WITH used truck prices slumping in recent months, many tank fleet managers face a real dilemma: Trading vehicles now will bring a significantly lower return on investment, but running them longer may chase away already-scarce drivers.
Tank fleets report that trade values have plunged. For instance, one carrier confirms that the value of its trade-ins has fallen to 35% from 45%. The reason for the drop in trade values is simple: Too many Class 8 used trucks on the market.
In 1999, about 250,000 Class 8 vehicles entered the used-truck market. This year saw another large influx, and the situation isn't expected to improve until at least mid-year 2001. The volume of used trucks is well in excess of the market's ability to absorb them.
With so much used equipment on the market and the prices so depressed, many fleets have decided to squeeze a few more years out of their tractors. Used equipment values aren't the only factors that have affected new tractor sales, though. Other factors include the driver shortage, tighter financing availability, and soaring fuel costs.
As a result, new-tractor sales have plummeted. Recent reports show that new Class 8 tractor sales were down 12.1% for the first nine months of 2000. Overall, new Class 8 truck orders are around 10,000 a month, compared with 30,000 a month last year.
Truck builders reacted to the decline in demand by slowing production, temporarily shuttering some plants, and laying off workers. Freightliner Corp was the only manufacturer to announce plans to permanently close a plant. Specifically, the DaimlerChrysler subsidiary will shut the new South Carolina plant that was just opened by its most recent acquisition, Western Star. Freightliner also laid off about 19% of its workforce in the United States and Canada.
Among other actions, International Truck and Engine laid off 1,900 workers at plants in Ohio and Indiana. Kenworth furloughed about 500 workers at its Ohio plant, which was shut down for two weeks.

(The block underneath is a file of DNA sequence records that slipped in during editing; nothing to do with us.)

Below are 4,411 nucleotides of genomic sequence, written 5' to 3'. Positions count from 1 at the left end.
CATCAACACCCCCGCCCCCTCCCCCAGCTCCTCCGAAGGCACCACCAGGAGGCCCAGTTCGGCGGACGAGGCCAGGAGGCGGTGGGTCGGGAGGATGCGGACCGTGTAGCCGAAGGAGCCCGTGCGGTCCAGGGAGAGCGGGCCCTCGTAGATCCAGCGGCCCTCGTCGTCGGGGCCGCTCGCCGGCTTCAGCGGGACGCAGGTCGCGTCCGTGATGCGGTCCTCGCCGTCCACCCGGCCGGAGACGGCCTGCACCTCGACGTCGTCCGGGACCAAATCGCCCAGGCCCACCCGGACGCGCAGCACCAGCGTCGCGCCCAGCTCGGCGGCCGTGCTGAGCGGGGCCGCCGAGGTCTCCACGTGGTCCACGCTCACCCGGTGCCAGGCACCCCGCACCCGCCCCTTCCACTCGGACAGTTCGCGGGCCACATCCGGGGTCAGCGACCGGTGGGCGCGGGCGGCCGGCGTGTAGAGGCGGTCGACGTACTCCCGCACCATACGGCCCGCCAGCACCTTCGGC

All of the layoffs and plant closings should not be viewed as a sign that the truck manufacturing industry is returning to the boom and bust cycles of the past, according to an analysis by Ward's Automotive, a sister publication of Modern Bulk Transporter. The current downturn in new truck sales will be offset by the continued strength of the US economy combined with the flexibility of just-in-time manufacturing.
Further, there is nothing particularly surprising in the new truck sales slump. With the amount of new equipment built over the past few years and trade cycles as short as two years, a glut was inevitable. It was just a question of when, not if.
It's important to remember, though, that manufacturers are still selling new trucks, despite collapse of the used truck market. They are just not selling as many. Fleets can delay some new truck purchases, but they can't totally shut down their buying programs. Drivers are the big reason.
With many fleets (especially dry freight carriers) experiencing driver turnover of 90% or more a year, they have to work hard to keep people in their tractors. Drivers are demanding higher salaries, better benefits, more family time, and better working conditions.
The tractor provided by the carrier plays a big role in defining the working conditions. Drivers want new tractors with plenty of comfort features, such as state-of-the-art entertainment systems, Internet access, refrigerators, and microwave ovens. They want more storage space, more living space, and more comfortable sleeping arrangements.
Caught between the need to keep drivers satisfied and depressed trade values for tractors, fleet managers must perform a delicate balancing act. Those who succeed will help ensure that their companies continue to thrive in coming years.